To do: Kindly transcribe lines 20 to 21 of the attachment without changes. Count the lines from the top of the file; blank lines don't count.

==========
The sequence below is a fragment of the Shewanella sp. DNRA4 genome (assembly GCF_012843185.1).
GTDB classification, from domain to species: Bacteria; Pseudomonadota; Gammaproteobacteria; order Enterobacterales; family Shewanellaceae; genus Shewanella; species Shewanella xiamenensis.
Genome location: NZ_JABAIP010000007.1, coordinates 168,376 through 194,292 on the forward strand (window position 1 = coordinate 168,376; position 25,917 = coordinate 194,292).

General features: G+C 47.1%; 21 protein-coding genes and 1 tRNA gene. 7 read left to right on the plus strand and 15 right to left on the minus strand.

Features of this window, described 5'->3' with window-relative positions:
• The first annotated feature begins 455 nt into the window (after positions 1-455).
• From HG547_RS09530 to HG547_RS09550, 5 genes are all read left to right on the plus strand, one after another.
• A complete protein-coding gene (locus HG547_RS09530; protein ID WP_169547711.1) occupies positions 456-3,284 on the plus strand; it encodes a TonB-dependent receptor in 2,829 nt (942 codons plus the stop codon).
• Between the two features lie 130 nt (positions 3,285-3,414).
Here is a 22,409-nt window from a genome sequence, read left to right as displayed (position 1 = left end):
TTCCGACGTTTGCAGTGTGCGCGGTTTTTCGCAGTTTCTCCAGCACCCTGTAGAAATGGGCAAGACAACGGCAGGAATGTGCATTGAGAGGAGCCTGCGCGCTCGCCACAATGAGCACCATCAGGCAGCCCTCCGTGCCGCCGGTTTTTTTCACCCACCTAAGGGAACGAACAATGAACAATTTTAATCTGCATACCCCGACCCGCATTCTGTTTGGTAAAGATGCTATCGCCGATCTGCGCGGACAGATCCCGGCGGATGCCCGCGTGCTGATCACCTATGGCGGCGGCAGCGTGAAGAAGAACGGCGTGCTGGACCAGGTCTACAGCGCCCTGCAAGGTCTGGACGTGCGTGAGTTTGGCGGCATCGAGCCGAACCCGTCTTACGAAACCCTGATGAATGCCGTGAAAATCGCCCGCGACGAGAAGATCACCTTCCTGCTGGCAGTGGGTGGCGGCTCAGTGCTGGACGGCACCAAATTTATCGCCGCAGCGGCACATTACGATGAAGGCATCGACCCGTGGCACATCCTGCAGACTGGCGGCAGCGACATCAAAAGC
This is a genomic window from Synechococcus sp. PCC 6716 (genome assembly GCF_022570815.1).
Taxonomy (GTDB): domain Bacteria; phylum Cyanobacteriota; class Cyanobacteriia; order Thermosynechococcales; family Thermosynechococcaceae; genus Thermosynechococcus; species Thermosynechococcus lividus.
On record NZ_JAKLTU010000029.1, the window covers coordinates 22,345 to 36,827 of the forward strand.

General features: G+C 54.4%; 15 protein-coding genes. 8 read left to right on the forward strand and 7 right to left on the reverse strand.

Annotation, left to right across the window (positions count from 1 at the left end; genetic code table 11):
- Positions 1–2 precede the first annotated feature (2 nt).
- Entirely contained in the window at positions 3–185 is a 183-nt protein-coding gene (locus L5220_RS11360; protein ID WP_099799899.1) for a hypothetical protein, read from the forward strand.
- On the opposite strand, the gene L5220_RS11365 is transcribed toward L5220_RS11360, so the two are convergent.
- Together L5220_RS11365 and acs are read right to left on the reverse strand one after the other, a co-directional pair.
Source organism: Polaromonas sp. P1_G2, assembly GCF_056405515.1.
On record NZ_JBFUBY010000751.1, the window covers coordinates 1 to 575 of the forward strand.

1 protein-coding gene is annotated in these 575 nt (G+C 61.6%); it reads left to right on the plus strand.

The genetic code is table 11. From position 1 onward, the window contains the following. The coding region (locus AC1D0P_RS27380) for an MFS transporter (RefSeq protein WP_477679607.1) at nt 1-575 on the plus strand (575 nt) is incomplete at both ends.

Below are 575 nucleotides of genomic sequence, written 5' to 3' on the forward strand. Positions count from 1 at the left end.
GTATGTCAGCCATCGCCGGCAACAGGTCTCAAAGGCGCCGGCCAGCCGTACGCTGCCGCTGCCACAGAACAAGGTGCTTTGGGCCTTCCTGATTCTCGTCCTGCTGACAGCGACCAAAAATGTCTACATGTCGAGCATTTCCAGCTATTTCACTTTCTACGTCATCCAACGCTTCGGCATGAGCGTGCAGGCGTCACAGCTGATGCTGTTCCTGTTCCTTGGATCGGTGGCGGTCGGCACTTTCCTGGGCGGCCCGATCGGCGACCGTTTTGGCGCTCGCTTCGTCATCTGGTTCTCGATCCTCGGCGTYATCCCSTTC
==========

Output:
- Together L5220_RS11365 and acs are read right to left on the reverse strand one after the other, a co-directional pair.
Source organism: Polaromonas sp. P1_G2, assembly GCF_056405515.1.